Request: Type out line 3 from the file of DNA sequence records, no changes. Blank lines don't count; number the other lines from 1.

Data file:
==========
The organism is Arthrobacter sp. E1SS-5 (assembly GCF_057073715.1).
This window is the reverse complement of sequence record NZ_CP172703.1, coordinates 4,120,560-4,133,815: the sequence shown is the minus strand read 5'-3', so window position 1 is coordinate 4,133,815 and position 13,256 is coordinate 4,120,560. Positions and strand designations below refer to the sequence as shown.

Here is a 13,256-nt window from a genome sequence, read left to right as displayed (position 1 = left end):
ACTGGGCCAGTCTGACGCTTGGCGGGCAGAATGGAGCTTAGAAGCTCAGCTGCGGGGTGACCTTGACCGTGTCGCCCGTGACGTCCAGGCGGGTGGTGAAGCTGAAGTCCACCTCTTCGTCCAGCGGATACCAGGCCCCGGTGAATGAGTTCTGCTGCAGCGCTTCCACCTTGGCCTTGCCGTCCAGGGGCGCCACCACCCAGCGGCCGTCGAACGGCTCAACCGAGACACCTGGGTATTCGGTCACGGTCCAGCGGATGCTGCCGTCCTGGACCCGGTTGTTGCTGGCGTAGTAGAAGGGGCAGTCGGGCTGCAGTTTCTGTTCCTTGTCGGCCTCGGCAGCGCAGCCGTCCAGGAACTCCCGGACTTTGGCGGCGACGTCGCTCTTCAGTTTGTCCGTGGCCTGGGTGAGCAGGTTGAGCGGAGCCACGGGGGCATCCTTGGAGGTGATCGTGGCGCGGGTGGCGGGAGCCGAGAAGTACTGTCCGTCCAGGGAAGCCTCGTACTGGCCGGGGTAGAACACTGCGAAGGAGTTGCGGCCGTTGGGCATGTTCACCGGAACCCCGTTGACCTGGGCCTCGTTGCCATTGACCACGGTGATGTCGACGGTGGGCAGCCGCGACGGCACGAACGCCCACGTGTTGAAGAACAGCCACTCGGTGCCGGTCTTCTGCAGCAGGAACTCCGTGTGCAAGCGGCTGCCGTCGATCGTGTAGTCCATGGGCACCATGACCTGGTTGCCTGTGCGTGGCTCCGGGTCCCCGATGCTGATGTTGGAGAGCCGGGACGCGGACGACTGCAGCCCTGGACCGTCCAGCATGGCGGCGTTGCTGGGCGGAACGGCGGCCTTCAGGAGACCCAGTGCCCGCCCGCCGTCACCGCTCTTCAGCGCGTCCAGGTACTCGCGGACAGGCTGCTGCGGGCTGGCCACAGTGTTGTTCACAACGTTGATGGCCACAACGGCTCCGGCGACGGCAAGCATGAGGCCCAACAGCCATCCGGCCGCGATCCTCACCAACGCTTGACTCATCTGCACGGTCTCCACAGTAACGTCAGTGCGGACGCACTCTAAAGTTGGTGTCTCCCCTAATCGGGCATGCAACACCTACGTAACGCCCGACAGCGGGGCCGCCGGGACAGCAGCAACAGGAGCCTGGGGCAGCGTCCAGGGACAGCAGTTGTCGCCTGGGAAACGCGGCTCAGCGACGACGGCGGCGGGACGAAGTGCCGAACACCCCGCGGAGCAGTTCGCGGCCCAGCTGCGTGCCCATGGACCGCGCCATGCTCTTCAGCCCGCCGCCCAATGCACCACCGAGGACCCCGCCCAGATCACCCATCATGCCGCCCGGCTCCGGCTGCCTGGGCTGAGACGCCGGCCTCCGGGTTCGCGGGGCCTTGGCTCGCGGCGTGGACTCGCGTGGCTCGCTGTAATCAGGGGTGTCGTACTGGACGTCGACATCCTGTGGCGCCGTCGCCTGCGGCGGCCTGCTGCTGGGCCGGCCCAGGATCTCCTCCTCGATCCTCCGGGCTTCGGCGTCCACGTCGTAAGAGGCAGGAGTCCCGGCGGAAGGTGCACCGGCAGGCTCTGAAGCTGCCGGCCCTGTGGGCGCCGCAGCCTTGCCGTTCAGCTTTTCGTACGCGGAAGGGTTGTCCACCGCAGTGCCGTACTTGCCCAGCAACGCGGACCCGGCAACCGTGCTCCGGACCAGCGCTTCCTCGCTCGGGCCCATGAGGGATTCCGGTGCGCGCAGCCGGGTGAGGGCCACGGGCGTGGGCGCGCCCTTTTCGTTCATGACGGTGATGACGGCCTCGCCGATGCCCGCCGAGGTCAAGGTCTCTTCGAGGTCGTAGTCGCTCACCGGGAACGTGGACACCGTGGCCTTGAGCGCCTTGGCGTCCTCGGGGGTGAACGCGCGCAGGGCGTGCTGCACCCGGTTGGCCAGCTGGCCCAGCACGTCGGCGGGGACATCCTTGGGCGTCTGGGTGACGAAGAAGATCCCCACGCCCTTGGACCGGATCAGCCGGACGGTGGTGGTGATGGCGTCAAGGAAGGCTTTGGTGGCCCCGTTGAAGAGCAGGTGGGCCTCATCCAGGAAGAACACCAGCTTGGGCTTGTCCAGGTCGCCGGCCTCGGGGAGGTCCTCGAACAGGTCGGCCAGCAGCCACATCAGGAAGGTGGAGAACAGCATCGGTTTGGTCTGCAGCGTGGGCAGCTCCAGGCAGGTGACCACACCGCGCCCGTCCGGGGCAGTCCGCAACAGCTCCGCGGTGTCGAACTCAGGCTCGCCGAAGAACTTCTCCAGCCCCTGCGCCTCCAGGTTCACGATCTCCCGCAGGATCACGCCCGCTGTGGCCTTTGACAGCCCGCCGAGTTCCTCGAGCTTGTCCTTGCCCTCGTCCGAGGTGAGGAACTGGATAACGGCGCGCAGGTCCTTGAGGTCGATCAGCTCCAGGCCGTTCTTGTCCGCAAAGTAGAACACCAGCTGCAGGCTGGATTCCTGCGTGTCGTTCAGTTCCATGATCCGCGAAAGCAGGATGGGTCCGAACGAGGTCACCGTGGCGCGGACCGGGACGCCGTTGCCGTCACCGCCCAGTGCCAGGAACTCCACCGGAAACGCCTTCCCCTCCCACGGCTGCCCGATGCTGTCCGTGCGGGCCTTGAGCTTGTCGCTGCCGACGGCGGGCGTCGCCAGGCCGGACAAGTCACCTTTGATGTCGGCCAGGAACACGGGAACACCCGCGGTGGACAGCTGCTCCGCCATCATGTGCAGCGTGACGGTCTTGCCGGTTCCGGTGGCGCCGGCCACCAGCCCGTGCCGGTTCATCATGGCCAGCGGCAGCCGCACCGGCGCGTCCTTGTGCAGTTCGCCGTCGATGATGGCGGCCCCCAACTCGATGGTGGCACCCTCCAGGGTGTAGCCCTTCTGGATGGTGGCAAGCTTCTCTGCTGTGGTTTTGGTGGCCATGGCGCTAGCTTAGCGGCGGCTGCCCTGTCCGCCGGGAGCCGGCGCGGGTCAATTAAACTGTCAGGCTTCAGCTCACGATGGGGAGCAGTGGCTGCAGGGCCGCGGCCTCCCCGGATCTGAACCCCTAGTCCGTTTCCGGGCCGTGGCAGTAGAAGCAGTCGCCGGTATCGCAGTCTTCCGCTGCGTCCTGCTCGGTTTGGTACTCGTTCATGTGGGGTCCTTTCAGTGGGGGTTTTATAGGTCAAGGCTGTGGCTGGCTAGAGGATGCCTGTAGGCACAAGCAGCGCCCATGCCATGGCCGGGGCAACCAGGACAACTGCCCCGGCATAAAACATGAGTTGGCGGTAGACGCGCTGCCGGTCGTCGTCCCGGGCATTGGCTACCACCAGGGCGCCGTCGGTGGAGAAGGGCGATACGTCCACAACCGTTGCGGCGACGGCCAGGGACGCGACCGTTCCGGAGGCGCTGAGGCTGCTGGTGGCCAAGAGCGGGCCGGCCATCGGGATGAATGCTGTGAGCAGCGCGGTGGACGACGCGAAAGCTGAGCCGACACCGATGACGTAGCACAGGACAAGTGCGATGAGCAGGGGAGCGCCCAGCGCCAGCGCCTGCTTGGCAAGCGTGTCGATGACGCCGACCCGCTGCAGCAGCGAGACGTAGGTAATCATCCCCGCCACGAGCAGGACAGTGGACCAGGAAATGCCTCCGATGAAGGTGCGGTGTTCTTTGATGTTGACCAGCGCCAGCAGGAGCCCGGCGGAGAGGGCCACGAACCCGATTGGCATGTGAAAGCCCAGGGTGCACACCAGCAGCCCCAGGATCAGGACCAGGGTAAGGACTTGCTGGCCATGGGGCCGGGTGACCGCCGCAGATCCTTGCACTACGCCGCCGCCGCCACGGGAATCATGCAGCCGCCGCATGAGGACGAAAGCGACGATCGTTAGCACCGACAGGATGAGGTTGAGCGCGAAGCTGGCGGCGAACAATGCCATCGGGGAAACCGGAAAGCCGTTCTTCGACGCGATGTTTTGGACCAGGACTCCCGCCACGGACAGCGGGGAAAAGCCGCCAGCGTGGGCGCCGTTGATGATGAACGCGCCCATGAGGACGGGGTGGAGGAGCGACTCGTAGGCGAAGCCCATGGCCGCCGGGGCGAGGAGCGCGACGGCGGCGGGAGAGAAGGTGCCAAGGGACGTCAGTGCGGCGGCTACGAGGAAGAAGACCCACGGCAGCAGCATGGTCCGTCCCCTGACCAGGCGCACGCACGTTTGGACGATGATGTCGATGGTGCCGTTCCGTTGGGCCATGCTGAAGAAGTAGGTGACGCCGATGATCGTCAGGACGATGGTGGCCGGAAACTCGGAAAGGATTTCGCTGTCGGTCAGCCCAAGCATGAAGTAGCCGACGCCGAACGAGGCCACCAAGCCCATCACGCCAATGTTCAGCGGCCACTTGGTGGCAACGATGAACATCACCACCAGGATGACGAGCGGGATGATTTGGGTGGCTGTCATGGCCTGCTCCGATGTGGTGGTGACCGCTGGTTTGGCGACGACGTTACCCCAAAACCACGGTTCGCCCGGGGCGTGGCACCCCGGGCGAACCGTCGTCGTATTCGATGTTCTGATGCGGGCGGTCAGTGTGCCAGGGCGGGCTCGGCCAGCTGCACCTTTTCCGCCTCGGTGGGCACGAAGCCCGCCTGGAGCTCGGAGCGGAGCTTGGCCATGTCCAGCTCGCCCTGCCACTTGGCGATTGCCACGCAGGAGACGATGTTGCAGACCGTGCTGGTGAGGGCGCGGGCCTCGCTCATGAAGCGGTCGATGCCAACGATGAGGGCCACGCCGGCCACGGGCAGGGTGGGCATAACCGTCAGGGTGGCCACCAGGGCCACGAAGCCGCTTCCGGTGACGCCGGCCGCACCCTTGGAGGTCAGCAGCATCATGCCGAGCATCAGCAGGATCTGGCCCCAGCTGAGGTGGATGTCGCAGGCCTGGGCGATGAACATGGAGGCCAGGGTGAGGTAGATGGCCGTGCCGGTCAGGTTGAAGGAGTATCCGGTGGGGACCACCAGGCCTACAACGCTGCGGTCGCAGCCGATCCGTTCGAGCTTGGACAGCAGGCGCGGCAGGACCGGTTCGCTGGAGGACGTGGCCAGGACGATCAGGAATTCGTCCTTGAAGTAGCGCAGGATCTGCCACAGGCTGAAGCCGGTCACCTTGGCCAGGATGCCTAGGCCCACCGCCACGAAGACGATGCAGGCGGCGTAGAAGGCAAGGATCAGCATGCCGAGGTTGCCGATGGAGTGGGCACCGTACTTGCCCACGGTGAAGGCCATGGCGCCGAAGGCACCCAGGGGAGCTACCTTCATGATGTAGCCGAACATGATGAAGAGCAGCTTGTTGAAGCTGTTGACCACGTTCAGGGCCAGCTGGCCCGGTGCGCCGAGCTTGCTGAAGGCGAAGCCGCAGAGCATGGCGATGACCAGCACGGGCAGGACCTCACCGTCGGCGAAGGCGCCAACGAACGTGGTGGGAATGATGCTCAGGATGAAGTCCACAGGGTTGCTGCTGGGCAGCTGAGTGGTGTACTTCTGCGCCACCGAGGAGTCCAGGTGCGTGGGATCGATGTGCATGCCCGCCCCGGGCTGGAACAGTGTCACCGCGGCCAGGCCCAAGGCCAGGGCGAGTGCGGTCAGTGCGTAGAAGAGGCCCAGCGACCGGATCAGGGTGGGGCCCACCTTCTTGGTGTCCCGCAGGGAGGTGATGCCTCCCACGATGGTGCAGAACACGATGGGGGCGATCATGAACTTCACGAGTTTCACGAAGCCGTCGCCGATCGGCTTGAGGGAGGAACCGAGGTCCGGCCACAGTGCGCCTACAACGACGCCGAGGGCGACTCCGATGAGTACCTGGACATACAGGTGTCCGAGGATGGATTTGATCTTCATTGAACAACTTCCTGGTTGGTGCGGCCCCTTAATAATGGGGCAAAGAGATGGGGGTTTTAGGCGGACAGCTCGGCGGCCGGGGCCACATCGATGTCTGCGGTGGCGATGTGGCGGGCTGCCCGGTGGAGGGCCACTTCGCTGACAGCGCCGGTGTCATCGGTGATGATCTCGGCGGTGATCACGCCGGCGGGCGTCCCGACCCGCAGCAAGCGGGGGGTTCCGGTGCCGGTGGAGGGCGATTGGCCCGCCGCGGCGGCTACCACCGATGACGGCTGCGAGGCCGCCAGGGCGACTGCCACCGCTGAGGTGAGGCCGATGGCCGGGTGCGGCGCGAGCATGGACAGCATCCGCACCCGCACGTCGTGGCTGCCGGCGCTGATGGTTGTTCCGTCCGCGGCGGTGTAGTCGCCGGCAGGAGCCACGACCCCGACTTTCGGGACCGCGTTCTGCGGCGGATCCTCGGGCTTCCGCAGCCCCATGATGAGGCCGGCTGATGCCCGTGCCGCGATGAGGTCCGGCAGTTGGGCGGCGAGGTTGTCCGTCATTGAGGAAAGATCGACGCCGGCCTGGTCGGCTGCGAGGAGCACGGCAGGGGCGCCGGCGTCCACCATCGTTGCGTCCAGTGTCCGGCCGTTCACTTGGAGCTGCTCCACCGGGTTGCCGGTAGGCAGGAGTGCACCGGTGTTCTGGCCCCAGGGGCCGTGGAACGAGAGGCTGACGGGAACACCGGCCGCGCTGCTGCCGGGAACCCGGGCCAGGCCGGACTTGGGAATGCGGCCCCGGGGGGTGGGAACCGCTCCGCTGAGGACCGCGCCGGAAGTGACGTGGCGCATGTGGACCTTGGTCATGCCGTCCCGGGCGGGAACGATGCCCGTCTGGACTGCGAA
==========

Here is a 13,256-nt window from a genome sequence, read left to right as displayed (position 1 = left end):